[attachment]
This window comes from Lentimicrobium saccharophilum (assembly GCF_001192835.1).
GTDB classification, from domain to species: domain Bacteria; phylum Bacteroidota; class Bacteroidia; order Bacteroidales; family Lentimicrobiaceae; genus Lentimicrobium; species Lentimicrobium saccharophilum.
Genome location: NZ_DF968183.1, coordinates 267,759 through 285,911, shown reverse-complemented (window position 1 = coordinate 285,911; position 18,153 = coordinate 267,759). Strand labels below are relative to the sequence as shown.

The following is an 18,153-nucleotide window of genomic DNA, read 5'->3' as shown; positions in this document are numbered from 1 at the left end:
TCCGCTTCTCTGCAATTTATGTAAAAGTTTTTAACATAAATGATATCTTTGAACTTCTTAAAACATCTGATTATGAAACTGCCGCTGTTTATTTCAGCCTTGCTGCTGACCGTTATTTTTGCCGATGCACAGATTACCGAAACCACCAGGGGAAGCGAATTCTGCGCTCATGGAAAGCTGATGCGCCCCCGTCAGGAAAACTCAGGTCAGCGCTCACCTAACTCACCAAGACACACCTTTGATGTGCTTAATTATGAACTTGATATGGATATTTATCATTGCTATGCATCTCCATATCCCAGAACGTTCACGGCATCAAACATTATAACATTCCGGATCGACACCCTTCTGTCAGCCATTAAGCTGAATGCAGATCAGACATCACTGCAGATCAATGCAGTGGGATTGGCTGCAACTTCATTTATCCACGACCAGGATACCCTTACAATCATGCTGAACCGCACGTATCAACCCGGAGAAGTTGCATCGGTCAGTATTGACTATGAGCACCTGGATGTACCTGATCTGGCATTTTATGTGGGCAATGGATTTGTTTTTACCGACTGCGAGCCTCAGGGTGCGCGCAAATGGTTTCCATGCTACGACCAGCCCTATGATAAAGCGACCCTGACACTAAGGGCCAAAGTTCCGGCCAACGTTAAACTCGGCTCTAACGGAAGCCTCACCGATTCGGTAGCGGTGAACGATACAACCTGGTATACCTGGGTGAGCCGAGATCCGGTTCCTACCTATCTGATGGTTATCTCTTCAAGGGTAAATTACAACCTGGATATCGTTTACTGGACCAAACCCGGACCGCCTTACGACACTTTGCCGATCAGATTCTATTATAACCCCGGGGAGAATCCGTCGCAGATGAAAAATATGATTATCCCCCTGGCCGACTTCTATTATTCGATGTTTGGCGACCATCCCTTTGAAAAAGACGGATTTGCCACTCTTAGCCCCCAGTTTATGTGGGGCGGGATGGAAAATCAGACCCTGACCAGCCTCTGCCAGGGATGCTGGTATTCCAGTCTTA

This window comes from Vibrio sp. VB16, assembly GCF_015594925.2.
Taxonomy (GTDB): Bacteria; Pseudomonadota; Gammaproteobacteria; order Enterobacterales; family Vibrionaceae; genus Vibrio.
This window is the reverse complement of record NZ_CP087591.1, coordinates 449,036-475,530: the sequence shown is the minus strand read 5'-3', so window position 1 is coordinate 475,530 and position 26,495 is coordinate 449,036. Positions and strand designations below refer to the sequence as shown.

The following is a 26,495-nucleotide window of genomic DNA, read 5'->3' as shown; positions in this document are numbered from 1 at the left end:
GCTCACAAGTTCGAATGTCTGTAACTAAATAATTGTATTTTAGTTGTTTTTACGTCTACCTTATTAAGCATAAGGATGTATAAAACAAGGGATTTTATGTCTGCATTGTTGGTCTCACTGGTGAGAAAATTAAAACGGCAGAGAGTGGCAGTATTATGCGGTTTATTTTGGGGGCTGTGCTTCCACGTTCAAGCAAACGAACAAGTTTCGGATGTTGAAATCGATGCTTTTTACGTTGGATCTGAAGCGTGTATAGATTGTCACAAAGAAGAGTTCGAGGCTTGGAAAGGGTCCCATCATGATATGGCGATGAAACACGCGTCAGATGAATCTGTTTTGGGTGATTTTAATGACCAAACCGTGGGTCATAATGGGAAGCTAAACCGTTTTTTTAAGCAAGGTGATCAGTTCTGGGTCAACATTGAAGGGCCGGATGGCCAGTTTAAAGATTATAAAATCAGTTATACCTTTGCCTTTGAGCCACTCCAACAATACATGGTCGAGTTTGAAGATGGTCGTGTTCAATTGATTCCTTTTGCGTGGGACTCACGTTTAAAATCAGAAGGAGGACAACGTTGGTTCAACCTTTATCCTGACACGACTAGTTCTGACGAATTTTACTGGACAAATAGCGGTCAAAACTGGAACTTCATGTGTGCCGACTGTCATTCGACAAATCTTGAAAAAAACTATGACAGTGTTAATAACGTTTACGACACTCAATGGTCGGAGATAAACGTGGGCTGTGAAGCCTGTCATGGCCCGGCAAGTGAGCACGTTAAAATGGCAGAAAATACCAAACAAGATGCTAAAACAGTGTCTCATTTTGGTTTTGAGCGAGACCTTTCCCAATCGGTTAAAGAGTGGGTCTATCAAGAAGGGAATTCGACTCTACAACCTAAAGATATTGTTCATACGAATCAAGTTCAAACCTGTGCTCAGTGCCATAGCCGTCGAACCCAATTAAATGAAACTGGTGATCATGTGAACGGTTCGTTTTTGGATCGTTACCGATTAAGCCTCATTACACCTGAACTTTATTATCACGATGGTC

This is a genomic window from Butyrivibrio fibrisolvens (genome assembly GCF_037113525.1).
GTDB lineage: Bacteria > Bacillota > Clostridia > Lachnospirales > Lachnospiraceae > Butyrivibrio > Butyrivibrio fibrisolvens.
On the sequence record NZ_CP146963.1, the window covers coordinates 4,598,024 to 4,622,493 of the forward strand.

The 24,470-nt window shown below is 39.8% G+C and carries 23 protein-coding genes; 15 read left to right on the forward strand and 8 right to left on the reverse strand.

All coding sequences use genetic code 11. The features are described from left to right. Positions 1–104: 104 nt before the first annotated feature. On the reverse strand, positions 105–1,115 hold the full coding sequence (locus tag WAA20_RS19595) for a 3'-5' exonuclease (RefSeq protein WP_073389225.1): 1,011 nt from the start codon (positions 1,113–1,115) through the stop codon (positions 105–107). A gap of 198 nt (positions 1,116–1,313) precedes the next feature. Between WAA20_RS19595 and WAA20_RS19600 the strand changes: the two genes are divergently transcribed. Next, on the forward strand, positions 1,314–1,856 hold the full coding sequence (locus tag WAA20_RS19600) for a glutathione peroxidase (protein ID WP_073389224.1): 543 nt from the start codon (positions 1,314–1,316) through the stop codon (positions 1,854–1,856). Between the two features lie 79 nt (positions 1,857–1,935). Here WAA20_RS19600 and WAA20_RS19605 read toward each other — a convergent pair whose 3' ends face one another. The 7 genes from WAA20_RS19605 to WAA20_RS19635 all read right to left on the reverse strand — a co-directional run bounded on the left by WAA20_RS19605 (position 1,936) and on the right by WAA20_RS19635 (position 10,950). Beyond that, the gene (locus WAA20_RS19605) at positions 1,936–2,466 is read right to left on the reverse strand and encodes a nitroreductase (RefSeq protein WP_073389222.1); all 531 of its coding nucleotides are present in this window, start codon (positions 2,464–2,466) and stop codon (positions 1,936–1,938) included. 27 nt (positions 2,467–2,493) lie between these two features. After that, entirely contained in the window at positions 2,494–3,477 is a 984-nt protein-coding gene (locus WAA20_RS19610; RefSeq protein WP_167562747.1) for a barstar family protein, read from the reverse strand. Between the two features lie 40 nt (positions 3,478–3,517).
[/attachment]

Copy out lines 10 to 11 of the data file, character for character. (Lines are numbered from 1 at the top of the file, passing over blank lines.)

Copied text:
GCTCACAAGTTCGAATGTCTGTAACTAAATAATTGTATTTTAGTTGTTTTTACGTCTACCTTATTAAGCATAAGGATGTATAAAACAAGGGATTTTATGTCTGCATTGTTGGTCTCACTGGTGAGAAAATTAAAACGGCAGAGAGTGGCAGTATTATGCGGTTTATTTTGGGGGCTGTGCTTCCACGTTCAAGCAAACGAACAAGTTTCGGATGTTGAAATCGATGCTTTTTACGTTGGATCTGAAGCGTGTATAGATTGTCACAAAGAAGAGTTCGAGGCTTGGAAAGGGTCCCATCATGATATGGCGATGAAACACGCGTCAGATGAATCTGTTTTGGGTGATTTTAATGACCAAACCGTGGGTCATAATGGGAAGCTAAACCGTTTTTTTAAGCAAGGTGATCAGTTCTGGGTCAACATTGAAGGGCCGGATGGCCAGTTTAAAGATTATAAAATCAGTTATACCTTTGCCTTTGAGCCACTCCAACAATACATGGTCGAGTTTGAAGATGGTCGTGTTCAATTGATTCCTTTTGCGTGGGACTCACGTTTAAAATCAGAAGGAGGACAACGTTGGTTCAACCTTTATCCTGACACGACTAGTTCTGACGAATTTTACTGGACAAATAGCGGTCAAAACTGGAACTTCATGTGTGCCGACTGTCATTCGACAAATCTTGAAAAAAACTATGACAGTGTTAATAACGTTTACGACACTCAATGGTCGGAGATAAACGTGGGCTGTGAAGCCTGTCATGGCCCGGCAAGTGAGCACGTTAAAATGGCAGAAAATACCAAACAAGATGCTAAAACAGTGTCTCATTTTGGTTTTGAGCGAGACCTTTCCCAATCGGTTAAAGAGTGGGTCTATCAAGAAGGGAATTCGACTCTACAACCTAAAGATATTGTTCATACGAATCAAGTTCAAACCTGTGCTCAGTGCCATAGCCGTCGAACCCAATTAAATGAAACTGGTGATCATGTGAACGGTTCGTTTTTGGATCGTTACCGATTAAGCCTCATTACACCTGAACTTTATTATCACGATGGTC

This is a genomic window from Butyrivibrio fibrisolvens (genome assembly GCF_037113525.1).